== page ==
THERE was a group of several people standing about the caliph's gate as Kanana emerged. They were apparently waiting, in careless curiosity, to see the white camel start, and learn what they could of what was going on in official departments.
The information they received was very meager, yet it proved sufficient for more than one. They saw the white camel rise, with the veiled messenger of Omar upon its back. As the driver looked up to receive his first command their necks were bent in a way that betrayed their eagerness to hear. Only one word was spoken, however. It was "Tayf," the name of a city a short distance to the east of Mecca.
The camel-driver's cry sounded again through the streets, but the twilight shadows were gathering. There were few abroad, and the cries were not so loud or so often repeated as in the afternoon. When they ceased altogether, Kanana had turned his back upon Mecca forever.
The night wind blew cool and refreshing from the surrounding hills as the little caravan moved out upon the plain, but Kanana was ill at ease.
It was still as death in the valley. Far as the eye could penetrate the darkness they were all alone, except for five horsemen who left the gate of Mecca not long after the white camel, and were now riding slowly toward Tayf, a short distance behind it.
Ever and again Kanana looked back at them. The faint shadows, silently moving onward through the gloom, were always there; never nearer; never out of sight.
Leaning forward, he spoke in a low voice to the driver, "You walk as though you were weary. The dromedary was brought for you. Mount it, and follow me."
"Master," replied the driver, "the white camel is obstinate. He will only move for one whom he knows well."
"You speak to the wind," muttered Kanana. "Do as I bid thee. Hear my words. Yonder black dromedary has the fleetest foot in Mecca. He is the pride of the Caliph Omar. Mount him, and if you can overtake me while I drive the white camel, you shall throw the dust of the desert in the face of Raschid Airikat, and have the white camel for your own."
The driver started back, and stood staring at the veiled messenger of Omar. The word, "Mount!" was sternly repeated. Then he quickly obeyed, evidently bewildered, but well satisfied that he would have an easy task before him, from the moment the white camel realized that a stranger was in command.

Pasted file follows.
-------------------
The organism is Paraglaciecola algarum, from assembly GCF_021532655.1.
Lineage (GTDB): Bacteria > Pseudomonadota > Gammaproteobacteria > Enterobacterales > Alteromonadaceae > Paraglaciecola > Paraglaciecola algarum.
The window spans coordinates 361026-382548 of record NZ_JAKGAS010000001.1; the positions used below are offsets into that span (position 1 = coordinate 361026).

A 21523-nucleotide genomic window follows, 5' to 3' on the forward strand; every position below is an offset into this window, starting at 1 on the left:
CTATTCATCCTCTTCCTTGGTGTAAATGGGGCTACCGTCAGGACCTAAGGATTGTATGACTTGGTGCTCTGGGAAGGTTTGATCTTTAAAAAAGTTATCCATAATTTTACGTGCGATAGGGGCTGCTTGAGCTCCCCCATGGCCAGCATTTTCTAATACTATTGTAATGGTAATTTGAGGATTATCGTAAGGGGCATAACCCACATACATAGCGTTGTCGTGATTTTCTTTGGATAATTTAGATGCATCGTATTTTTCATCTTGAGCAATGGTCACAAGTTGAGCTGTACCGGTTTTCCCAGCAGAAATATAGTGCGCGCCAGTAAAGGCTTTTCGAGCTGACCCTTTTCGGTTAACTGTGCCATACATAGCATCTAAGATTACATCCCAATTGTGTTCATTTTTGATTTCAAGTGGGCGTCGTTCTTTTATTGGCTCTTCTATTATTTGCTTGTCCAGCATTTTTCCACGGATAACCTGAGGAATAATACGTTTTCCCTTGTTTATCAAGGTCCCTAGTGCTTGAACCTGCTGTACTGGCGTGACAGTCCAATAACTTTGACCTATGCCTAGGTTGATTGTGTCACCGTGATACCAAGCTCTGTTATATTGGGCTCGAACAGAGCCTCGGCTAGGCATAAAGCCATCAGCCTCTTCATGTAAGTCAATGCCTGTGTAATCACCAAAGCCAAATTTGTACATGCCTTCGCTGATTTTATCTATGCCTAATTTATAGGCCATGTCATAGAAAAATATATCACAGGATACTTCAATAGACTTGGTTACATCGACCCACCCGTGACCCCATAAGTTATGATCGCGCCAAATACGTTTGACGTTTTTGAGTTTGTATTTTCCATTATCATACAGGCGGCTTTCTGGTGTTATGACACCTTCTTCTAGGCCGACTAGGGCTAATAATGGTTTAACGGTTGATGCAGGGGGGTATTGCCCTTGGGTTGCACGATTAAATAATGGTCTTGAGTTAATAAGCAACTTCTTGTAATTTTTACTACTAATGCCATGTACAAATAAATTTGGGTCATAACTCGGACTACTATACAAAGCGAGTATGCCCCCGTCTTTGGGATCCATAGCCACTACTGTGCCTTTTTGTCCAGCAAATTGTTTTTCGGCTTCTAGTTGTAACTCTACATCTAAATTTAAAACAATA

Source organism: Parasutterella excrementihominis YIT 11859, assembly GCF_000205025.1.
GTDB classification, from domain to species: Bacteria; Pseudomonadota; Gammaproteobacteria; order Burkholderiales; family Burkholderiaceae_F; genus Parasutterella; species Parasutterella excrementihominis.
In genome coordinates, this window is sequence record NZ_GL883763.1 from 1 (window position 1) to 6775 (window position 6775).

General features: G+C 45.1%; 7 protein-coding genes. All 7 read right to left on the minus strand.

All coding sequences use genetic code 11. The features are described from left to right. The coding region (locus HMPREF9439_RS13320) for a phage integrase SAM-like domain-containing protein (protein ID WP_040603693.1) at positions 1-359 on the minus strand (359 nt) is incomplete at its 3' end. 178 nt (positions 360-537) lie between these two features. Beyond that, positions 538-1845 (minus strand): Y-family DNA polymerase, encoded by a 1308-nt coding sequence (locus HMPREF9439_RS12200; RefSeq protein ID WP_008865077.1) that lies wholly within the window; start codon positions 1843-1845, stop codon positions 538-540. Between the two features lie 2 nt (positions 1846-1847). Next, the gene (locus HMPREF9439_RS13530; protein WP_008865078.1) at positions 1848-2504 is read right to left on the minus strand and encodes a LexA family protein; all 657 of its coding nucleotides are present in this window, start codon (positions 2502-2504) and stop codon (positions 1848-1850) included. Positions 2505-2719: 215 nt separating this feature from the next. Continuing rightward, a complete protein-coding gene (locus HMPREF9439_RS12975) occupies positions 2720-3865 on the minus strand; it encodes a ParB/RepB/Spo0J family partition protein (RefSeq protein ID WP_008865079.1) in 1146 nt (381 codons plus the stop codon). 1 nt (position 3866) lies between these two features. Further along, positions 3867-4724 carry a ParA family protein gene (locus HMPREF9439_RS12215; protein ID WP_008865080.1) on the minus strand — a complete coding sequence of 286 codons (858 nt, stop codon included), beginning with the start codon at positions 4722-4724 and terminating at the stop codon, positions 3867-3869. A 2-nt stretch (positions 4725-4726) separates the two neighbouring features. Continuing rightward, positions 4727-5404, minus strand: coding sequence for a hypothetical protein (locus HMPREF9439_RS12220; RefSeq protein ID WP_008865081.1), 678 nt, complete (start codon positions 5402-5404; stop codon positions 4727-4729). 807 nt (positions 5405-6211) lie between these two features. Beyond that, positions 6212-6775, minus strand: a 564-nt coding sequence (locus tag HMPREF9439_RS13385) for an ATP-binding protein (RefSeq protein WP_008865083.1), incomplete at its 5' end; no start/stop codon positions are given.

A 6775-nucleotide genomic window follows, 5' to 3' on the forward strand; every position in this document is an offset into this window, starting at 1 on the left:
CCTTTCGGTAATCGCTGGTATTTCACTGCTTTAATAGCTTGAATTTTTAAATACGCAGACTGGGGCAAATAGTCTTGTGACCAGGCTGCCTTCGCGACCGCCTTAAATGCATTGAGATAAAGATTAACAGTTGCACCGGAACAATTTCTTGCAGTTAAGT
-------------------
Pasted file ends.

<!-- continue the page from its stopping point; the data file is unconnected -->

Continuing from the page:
Kanana spoke, and the camel started. The dromedary moved forward close behind it without a word from the driver. The horsemen had approached no nearer while they waited, though Kanana had purposely given them time enough to pass, had they not halted when he halted. They were still five silent shadows upon the distant sand.
"Faster," said Kanana, and the long legs of the white camel swung out a little farther over the sand and moved more rapidly, in response.
The dromedary immediately quickened its pace without urging, and, a moment later, from far in the distance, the night wind brought the sound of horses' hoofs through the silent valley. It was very faint, but distinct enough to indicate that the shadows behind them had broken into a canter.
The camel-driver gave little heed to his surroundings. He was too thoroughly engrossed in the prospect of owning the white camel to care who might be coming or going in a way as safe as that from Tayf to Mecca.
Kanana, however, who could walk through the streets of the holy city without so much as knowing what the houses were made of, would have heard the wings of a night-moth passing him, or seen a sand-bush move, a quarter of a mile away.
His life as a shepherd had, after all, not been wasted.
"Faster," said Kanana, touching the camel's neck with his shepherd's staff, and without even the usual grunt of objection, the animal obeyed. The sand began to fly from his great feet as they rested upon it for an instant, then left it far behind; the Bedouin boy sat with eyes fixed on the path before him, and his head bent so that he could catch the faintest sounds coming from behind. The mantle that had covered his face fell loosely over his shoulder.
The dromedary lost a little ground for a moment, but gathering himself together, easily made it up. The driver was too sure of the final result to urge him unduly at the start. Soon enough the white camel would rebel of his own accord, and till then it was quite sufficient to keep pace with him.
The sound of horses' hoofs became sharper and more distinct, and Omar's messenger knew that the five shadows were being pressed to greater speed, and were drawing nearer.
"Faster!" said Kanana, and the white camel broke into a run, swinging in rapid motions from side to side, as two feet upon one side, then two on the other were thrown far in front of him and, in an instant, left as far behind.